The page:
Oman

Oman: a country where being low-key is a lifestyle

by Ahmed E. Souaiaia

January 14, 2009

I was aware of Oman's reputation as low-key player in terms of foreign policy. Unlike some of its neighbors, Oman does not take sides in regional disputes, it does not interfere in its neighbors’ internal affairs, and it solves problems with the outside world away from the limelight. 
But only those who have had the opportunity to visit and live among the Omanis are able to see firsthand that being low-key is a lifestyle here. From its citizens to its governing elite, from professionals to public servants, Omanis love to do things quietly.
It took me more than twenty-four hours traveling around the beautiful city of Muscat before I noticed the presence of police officers on the road. And when I saw one, he was clearing the debris off the road where a traffic accident just happened. This phenomenon is unprecedented when it comes to most countries in the Arab world.
In Tunisia for instance, the first thing visitors would notice is the heavy presence of police officers. At every major intersection in Tunis, one could run into uniformed police officers and it is very likely that one will be pulled over and asked questions. Nearly every government building or major private establishment in Morocco, too, is manned by security personnel. In some other Arab countries even the military can be seen, especially, on country roads.
Having said this, it is not being suggested that only in the Arab world are security personnel present in the streets. In fact, even in my own current hometown, a small-sized American metropolitan, it is not unusual to spot patrol cars once or twice on one’s trip from home to work or even from home to the grocery store. Sirens are heard even in the middle of the night. It is because the presence of uniformed security personnel is a usual and mundane event in most countries that its absence in Muscat is astounding.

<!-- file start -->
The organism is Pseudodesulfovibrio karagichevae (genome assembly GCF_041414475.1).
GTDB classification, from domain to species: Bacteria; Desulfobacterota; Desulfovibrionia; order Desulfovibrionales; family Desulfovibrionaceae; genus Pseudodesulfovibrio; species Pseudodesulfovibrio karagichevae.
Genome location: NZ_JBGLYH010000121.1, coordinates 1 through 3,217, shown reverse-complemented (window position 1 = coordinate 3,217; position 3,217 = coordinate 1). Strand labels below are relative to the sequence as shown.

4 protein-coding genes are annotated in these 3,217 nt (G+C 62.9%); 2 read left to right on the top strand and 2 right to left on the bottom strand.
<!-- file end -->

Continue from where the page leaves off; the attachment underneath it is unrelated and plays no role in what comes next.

But once one talks to people, one would soon realize that being subtle and low-key is the primary trait of Omanis. Being low-key is reflected in interactions, architecture, services, governance, and living. To be sure, it is nearly impossible to see a building higher than ten floors. Moreover, the colors of buildings and private homes are nearly the same: no bright or unusual colors. Rather, shades of the subtle cream, antique white, beige, earth yellow, and related shades bring the city walls to a perfect harmony with the natural colors of the many landscape, hills and mountains in the background and the horizons. In fact, the only building with bright colors that I saw turned out to be the palace of his Majesty the Sultan of Oman. But even there, subtlety is still present: the palace is beautifully nested in a forest of reticent clusters of buildings and homes, some of which were built specifically for the poor. Even in the proximity of the halls of power, there are no visible security personnel standing guard at the gates.
Under the covers of the subtlety, however, is an active society that is growing particularly efficient and modestly confident in its abilities. This is a society that shuns the bright lights, the noisy nights, and the glamorous displays of power; but one determined to build a better future.

 

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